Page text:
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Marseille is one of the most colorful, vibrant cities in southern Europe and it is also a brilliant base for exploring the famous resorts and attractions of the South of France. The city’s airport is 17 miles from central Marseille, so it’s easy to rent a car and get around, whether you’re here for business or pleasure.
We’re ideally placed to provide you with a hire car as quickly and efficiently as possible. You’ll find that we’ve got a convenient pick-up location right in the heart of Marseilles Airport. It’s easy to find, whether you’re picking up a rental car or dropping one off.
You can rest assured that our Marseille Airport office features our famous best-price guarantee. This means that in the unlikely event that you can find equivalent car hire cheaper, we’ll refund the difference in full immediately.
With its lively streets and warm character Marseille is a great place to visit. As France’s second biggest, it spreads across a wide area so a rental car is the best way to make your way around.
You’ll find the A7 motorway runs just past the airport heading straight for the heart of the city and, in the other direction, leading directly to the beautiful city of Avignon, just 60 miles away.
Driving into the heart of Marseille is helped by the major arterial routes: the A7 can take you right into the city center, the A55 will get you to the famous Old Port area. There’s a major road tunnel here, the Tunnel Prado Carenage, which links to the A50 leading out to the east of the city to Aubagne and Toulon. If you’re heading further east to the Riviera, the A8 motorway is the quickest route.
The airport stands alongside a wonderful natural lagoon and you can take local roads to tour this area and the local beaches. Further afield the smaller, quieter roads allow you to head west towards the atmospheric Camargue region in the delta of the River Rhone. To the east, you can quickly drive to the fascinating city of Aix-en-Provence and into the foothills of the Alps.
You’ll find roads in the south of France are generally fine. There is a network of modern motorways and trunk roads, and the roads become more scenic and winding in the hills and mountains.
Traffic is generally well behaved and you’ll be able to get to your destinations quickly and safely. The roads around Marseilles conform to the standard French rules of the road.
Marseille has a loveable, more passionate atmosphere compared to the cities of northern France. With centuries of life as a busy Mediterranean port, the city has developed a gritty, lively character all of its own. It stands amid the attractions of the Gulf of Lyon and is at the heart of the French south coast, making Marseille a perfect platform for visiting a wide range of attractions from the Riviera to the Camargue.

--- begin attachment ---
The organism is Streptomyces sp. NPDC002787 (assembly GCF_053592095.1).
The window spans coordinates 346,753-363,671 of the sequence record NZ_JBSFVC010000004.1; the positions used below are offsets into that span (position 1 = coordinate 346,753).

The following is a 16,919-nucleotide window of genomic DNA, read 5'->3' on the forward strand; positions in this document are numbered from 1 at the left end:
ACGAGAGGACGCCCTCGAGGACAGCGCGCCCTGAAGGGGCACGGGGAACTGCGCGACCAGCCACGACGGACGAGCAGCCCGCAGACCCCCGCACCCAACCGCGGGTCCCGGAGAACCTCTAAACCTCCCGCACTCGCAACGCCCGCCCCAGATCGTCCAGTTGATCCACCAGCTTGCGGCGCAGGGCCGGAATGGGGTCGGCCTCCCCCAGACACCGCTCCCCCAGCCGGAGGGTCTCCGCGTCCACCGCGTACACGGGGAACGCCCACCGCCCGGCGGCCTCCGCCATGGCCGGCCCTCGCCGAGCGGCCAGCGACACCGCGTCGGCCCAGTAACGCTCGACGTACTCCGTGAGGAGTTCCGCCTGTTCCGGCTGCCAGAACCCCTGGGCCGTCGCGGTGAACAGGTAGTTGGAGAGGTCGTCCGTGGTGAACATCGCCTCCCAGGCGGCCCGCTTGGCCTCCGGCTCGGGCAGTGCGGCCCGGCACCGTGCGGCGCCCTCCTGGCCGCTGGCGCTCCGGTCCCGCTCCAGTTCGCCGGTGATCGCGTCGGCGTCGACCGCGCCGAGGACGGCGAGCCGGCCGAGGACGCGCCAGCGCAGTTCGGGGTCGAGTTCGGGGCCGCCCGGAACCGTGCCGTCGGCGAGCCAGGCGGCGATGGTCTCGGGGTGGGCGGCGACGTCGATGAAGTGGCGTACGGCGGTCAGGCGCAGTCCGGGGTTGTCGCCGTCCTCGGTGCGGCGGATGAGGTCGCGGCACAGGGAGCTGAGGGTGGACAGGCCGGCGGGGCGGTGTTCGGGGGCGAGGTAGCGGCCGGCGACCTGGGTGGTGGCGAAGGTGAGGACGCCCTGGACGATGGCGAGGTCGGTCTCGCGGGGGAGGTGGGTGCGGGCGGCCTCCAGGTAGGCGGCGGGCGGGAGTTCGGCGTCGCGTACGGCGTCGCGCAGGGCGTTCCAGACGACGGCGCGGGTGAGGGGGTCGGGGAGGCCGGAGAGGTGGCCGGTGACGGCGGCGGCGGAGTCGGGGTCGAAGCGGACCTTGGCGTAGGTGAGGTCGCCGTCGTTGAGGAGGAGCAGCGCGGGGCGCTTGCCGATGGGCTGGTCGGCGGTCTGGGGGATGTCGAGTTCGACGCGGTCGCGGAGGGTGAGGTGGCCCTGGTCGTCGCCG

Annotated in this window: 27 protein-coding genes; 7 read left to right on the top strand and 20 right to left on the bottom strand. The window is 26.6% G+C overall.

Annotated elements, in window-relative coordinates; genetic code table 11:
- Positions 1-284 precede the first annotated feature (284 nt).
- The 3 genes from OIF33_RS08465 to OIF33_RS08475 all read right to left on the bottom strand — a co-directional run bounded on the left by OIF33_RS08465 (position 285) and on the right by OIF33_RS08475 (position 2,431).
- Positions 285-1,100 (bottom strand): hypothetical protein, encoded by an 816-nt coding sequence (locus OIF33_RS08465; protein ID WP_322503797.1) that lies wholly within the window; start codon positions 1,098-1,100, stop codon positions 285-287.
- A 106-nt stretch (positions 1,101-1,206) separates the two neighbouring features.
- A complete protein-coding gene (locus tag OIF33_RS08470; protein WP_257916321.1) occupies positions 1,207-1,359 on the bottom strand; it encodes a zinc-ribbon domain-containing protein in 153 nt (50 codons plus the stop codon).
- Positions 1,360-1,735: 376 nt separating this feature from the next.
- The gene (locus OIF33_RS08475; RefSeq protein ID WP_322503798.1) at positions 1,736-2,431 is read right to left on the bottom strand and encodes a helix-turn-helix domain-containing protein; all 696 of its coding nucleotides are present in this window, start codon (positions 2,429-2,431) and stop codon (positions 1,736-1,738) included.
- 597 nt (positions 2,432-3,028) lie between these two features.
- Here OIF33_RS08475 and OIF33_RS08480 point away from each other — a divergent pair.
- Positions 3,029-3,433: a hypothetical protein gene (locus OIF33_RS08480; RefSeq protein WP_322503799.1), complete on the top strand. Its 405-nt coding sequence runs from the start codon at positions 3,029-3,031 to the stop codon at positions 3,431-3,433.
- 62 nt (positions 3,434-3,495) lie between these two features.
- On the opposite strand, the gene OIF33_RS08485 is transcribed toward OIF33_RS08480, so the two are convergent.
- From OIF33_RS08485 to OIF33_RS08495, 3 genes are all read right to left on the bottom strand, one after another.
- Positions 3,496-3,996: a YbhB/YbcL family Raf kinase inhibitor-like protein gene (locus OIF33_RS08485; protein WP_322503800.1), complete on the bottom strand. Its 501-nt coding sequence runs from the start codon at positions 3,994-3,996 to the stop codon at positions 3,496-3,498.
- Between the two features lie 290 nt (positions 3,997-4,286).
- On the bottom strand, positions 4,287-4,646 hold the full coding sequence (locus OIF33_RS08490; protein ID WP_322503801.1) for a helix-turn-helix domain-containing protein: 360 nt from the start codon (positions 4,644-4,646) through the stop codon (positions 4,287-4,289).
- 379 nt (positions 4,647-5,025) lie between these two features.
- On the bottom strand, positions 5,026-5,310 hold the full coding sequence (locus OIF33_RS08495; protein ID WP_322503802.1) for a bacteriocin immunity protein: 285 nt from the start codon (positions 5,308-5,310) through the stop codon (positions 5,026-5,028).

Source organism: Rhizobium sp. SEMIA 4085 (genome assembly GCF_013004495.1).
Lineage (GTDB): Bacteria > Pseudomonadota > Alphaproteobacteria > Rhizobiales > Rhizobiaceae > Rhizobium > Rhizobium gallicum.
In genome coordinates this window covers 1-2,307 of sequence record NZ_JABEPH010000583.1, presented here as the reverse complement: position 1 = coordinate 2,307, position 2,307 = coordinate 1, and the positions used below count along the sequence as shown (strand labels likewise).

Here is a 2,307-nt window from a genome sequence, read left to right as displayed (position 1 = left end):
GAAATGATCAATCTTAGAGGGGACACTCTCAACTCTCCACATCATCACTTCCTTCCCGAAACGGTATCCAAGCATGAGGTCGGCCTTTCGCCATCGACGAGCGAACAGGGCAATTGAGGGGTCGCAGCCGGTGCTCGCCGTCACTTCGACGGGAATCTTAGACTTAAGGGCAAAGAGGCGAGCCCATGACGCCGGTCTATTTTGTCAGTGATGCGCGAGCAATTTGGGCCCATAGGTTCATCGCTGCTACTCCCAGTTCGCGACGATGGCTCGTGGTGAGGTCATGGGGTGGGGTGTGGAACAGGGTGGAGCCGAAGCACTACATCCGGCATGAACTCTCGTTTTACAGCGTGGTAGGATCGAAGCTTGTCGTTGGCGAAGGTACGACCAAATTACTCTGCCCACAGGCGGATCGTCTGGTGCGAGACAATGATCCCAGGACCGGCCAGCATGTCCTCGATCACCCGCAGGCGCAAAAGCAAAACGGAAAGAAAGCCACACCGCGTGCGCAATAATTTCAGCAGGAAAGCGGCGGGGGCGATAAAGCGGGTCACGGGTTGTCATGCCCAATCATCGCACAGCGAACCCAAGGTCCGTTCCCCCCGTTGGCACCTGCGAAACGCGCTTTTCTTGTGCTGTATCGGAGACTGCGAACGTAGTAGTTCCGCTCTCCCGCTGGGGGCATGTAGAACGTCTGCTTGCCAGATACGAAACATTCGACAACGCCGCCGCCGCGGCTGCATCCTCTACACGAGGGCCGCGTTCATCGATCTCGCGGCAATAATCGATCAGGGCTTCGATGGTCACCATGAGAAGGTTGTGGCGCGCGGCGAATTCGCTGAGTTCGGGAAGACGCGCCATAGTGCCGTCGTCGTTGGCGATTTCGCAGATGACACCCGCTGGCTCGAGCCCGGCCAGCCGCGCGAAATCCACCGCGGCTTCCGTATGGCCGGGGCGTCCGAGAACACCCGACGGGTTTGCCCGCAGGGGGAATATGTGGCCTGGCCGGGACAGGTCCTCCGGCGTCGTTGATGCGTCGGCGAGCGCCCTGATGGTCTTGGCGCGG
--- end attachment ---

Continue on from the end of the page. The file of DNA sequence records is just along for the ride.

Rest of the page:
The attractions of ancient Marseille
The center of street life and tourism in Marseilles is the large area around the harbor and waterfront known as The Old Port. There are scores of pavement cafes, bars and restaurants here among the cobbled quaysides and restored old buildings.
The harbor was started in the days of the Roman Empire and is full of historic sights. You’ll be able to see France’s oldest church here: the twin-towered Abbey of St Victor, which dates back to 415AD. There are two old forts that once guarded the harbor entrance, a 19th-century lighthouse and plenty of lovely period boats.
While you’ll at the Old Port look out for fishermen selling their daily catch at market stalls and boat trips heading out to the different islands offshore.
Explore the city further and you’ll find the Canebiere, the main street of the city. This wide, grand, tree-lined street leads back from the Old Port into the heart of the business district - some call it the Champs Elysee of Marseilles. It’s great to wander along the Canebiere browsing shops and cafes. Further inland, head uphill to the Panier district. Amid the narrow streets, you’ll find the Vieille Charite, a domed and colonnaded baroque church that’s now a fascinating arts center and gallery.
Explore the cultural highlights
You can’t miss the Museum of European and Mediterranean Civilisations or MuCEM. The spectacular modern architecture dominates the waterfront between Panier and the Old Port. Part of the Museum extends under the water.
The Marseilles History Museum is housed in an impressive recent building too, with a large open-air garden displaying items that were found when the museum was being built, including one of the oldest ships in the world.
For many, one of Marseilles’ most famous sights is the Stade Velodrome. The striking design gives the stadium unusual curves and twists, yet it holds more than 67,000 people. It’s the home venue for Marseilles’ soccer and Toulon rugby teams.
The south's great outdoors
If you have a hire car, you’ll find Marseilles is surrounded by acclaimed outdoor attractions. The southern suburbs lead into the Calanques National Park, which covers a wonderful mountainous shoreline and a group of idyllic unspoiled islands.
To the north are the Sainte Victoire Mountains and the large area around. This has been designated an official ‘Grande Site’, one of only a handful in France and is another wild, mountainous area to explore. You’ll soon be told by proud locals that it formed the location of many of Cezanne’s paintings.
Head west to find the Natural Park of the Camargue. If you drive to this huge flat marshy area at the mouth of the River Rhone you’ll see the famous white horses roaming free as well as flocks of pink flamingos.